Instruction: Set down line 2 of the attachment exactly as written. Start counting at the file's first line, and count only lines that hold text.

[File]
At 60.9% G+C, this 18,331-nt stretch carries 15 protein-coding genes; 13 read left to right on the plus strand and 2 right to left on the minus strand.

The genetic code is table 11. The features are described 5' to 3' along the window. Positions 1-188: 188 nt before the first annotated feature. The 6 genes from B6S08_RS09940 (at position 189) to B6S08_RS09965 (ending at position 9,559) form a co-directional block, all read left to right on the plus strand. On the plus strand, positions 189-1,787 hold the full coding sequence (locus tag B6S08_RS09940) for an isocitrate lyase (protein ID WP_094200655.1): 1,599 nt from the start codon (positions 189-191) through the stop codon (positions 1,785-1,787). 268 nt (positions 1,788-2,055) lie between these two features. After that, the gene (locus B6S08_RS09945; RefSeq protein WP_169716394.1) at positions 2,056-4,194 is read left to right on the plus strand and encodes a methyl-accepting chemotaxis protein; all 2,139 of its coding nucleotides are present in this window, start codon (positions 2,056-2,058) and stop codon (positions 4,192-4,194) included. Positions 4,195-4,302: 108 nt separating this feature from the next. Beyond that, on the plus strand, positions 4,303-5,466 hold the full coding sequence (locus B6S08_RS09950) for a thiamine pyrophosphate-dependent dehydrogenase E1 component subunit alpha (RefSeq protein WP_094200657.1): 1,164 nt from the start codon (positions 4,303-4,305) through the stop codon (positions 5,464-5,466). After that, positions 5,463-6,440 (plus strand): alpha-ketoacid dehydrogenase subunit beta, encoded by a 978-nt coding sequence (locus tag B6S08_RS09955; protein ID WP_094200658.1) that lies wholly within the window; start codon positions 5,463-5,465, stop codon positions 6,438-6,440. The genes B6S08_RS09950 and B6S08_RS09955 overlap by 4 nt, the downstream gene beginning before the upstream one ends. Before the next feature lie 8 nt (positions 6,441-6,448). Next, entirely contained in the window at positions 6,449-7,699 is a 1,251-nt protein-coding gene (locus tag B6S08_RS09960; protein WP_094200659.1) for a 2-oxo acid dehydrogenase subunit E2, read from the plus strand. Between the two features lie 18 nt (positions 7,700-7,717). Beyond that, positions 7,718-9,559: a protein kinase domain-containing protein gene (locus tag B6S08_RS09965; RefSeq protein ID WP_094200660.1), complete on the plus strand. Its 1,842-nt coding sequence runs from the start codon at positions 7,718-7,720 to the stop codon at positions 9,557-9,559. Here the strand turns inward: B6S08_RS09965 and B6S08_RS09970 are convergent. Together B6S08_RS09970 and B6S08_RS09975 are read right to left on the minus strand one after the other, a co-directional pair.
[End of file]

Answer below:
The genetic code is table 11. The features are described 5' to 3' along the window. Positions 1-188: 188 nt before the first annotated feature. The 6 genes from B6S08_RS09940 (at position 189) to B6S08_RS09965 (ending at position 9,559) form a co-directional block, all read left to right on the plus strand. On the plus strand, positions 189-1,787 hold the full coding sequence (locus tag B6S08_RS09940) for an isocitrate lyase (protein ID WP_094200655.1): 1,599 nt from the start codon (positions 189-191) through the stop codon (positions 1,785-1,787). 268 nt (positions 1,788-2,055) lie between these two features. After that, the gene (locus B6S08_RS09945; RefSeq protein WP_169716394.1) at positions 2,056-4,194 is read left to right on the plus strand and encodes a methyl-accepting chemotaxis protein; all 2,139 of its coding nucleotides are present in this window, start codon (positions 2,056-2,058) and stop codon (positions 4,192-4,194) included. Positions 4,195-4,302: 108 nt separating this feature from the next. Beyond that, on the plus strand, positions 4,303-5,466 hold the full coding sequence (locus B6S08_RS09950) for a thiamine pyrophosphate-dependent dehydrogenase E1 component subunit alpha (RefSeq protein WP_094200657.1): 1,164 nt from the start codon (positions 4,303-4,305) through the stop codon (positions 5,464-5,466). After that, positions 5,463-6,440 (plus strand): alpha-ketoacid dehydrogenase subunit beta, encoded by a 978-nt coding sequence (locus tag B6S08_RS09955; protein ID WP_094200658.1) that lies wholly within the window; start codon positions 5,463-5,465, stop codon positions 6,438-6,440. The genes B6S08_RS09950 and B6S08_RS09955 overlap by 4 nt, the downstream gene beginning before the upstream one ends. Before the next feature lie 8 nt (positions 6,441-6,448). Next, entirely contained in the window at positions 6,449-7,699 is a 1,251-nt protein-coding gene (locus tag B6S08_RS09960; protein WP_094200659.1) for a 2-oxo acid dehydrogenase subunit E2, read from the plus strand. Between the two features lie 18 nt (positions 7,700-7,717). Beyond that, positions 7,718-9,559: a protein kinase domain-containing protein gene (locus tag B6S08_RS09965; RefSeq protein ID WP_094200660.1), complete on the plus strand. Its 1,842-nt coding sequence runs from the start codon at positions 7,718-7,720 to the stop codon at positions 9,557-9,559. Here the strand turns inward: B6S08_RS09965 and B6S08_RS09970 are convergent. Together B6S08_RS09970 and B6S08_RS09975 are read right to left on the minus strand one after the other, a co-directional pair.